Some Crossroads school districts earn 'wealthy' status
May 12, 2013 at 12:12 a.m.
More Crossroads school districts have been preliminarily designated as Chapter 41 districts under the state's Robin Hood plan.
Eighteen school districts in the area received preliminary notification Monday from the Texas Education Agency that they are now considered as Chapter 41 or "wealthy" districts for the 2013-14 school year.
Notification of a district's final official status will be released in July.
In the Cuero school district, superintendent Jim Haley said planning for the change has already begun.
"We are gearing up for this change in funding," Haley said. "We will likely have an election in November along with a bond election."
Haley said the change would require even greater diligence by the district dealing with the budget.
"I would anticipate the impact to be minimal for year one," he said. "CISD has been able to put money back into our fund balance in previous years, so we might be a little tighter this year.
"Salaries and other expenses continue to rise, and with the additional cost of doing business, we will have to be vigilant not to exceed our budget and have to dip into our fund balance."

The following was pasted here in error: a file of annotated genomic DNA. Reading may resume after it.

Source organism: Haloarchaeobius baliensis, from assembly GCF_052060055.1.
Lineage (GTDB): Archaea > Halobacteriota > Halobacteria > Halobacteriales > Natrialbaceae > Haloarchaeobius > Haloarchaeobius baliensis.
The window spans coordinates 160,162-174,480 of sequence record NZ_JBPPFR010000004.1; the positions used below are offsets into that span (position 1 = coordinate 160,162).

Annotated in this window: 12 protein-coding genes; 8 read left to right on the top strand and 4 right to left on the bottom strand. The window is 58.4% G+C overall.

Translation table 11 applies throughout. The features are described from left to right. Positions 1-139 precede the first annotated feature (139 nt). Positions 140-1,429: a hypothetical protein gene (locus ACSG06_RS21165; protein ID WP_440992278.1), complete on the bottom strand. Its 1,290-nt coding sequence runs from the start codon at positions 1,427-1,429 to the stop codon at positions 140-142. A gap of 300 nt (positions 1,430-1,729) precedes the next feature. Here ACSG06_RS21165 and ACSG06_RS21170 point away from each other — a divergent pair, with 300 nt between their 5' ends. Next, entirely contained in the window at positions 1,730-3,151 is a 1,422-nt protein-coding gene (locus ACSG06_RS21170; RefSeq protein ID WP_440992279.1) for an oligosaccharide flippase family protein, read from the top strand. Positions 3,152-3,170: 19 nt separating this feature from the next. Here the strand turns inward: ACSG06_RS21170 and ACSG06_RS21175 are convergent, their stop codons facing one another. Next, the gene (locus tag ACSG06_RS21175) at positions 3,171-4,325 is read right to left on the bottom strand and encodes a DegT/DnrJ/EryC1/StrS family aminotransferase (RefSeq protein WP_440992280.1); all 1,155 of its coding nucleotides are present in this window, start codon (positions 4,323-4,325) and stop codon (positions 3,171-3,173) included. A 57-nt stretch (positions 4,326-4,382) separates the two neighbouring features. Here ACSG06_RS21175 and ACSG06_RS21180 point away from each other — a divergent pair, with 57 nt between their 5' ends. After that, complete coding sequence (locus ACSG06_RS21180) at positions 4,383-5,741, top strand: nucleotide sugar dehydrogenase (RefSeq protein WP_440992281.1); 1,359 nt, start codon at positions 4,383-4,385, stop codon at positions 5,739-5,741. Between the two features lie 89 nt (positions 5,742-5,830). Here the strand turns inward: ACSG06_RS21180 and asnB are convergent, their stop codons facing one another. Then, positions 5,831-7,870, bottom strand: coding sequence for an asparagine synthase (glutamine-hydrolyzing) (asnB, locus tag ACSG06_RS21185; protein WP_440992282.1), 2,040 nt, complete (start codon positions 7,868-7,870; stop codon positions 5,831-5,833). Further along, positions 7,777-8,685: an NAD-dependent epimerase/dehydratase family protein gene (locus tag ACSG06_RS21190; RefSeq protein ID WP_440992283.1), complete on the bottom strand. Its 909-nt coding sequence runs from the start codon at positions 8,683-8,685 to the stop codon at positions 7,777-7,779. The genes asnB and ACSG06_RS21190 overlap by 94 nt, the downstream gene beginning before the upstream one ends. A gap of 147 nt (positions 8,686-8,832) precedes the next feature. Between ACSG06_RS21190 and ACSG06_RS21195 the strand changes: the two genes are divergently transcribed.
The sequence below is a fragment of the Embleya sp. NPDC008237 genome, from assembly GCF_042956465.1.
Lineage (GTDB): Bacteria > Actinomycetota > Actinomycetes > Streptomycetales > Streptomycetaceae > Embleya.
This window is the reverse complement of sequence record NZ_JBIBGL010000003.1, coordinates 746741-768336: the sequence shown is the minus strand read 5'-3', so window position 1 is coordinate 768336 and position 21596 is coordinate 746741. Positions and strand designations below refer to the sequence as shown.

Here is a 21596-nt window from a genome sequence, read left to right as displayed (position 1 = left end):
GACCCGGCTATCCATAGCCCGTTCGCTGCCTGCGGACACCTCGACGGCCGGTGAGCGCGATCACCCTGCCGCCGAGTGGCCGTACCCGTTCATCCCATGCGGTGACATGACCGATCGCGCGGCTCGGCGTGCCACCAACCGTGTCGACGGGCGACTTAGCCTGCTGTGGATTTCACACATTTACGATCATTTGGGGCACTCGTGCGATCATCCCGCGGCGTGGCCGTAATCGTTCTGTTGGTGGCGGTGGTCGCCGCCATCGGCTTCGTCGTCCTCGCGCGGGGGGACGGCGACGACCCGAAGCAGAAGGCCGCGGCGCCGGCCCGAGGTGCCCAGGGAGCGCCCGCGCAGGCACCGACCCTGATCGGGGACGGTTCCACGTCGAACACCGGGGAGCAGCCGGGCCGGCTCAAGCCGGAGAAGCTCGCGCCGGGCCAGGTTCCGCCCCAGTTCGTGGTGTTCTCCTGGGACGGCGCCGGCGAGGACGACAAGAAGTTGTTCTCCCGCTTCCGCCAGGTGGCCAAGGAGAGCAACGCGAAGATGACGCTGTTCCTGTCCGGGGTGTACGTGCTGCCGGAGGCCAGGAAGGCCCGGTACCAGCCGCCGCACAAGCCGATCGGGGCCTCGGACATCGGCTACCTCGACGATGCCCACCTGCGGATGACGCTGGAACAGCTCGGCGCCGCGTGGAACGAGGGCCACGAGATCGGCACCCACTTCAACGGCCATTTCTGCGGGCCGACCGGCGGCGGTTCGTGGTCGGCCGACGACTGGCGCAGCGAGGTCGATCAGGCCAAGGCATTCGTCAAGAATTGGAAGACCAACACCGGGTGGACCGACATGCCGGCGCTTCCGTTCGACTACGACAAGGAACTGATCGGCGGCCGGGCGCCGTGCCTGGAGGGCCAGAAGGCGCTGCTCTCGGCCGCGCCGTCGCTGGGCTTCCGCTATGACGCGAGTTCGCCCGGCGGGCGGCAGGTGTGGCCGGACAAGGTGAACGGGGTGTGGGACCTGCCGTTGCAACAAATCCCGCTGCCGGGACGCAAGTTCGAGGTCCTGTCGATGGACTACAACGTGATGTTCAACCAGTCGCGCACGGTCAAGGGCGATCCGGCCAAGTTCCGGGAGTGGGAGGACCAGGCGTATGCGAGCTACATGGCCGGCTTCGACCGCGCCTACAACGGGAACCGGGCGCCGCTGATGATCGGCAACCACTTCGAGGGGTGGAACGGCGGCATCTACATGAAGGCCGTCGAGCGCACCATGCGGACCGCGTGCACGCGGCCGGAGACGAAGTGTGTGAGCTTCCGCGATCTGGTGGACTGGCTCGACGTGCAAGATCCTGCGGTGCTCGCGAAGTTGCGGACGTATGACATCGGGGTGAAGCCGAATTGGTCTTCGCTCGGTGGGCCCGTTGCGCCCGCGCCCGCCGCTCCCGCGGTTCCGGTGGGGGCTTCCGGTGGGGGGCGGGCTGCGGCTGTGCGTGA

If approved by the Cuero school district voters, a capital improvement bond might be a way to keep some of the funds local as bonded indebtedness, said Haley.
Only operations and maintenance funds can be recaptured by the state.
"We are in the planning stage right now, but we have meetings scheduled every other week with our facility planning committee to discuss projects," Haley said.
Most of the designated districts are in the Eagle Ford Shale oil and gas field play, causing property values to increase.
The Shiner school district has also been notified of its preliminary status as a Chapter 41 school.
"It looks like we will be in the same boat," said Superintendent Trey Lawrence. "If so we would have an election in November. As far as the budget, I will not know anything until July, when I receive our certified values."
When the wealth of a school district, as determined by property values, as it relates to the student enrollment exceeds a threshold determined by a state formula, that district is then subject to having funds "recaptured" by the state.
State law provides five options for that recapture. A school board can narrow those choices down before an election is conducted, then the voters in a school district have the power to decide which remaining option to choose.
Chapter 41 is something the Goliad school district has been dealing with for six years.
"We have been in this situation for so long that we have learned to live with it," said Goliad Superintendent Christy Paulsgrove.
"We do work hard to keep our enrollment up (no charge for transfers). Higher enrollment decreases the wealth per student thereby causing our payment to decrease."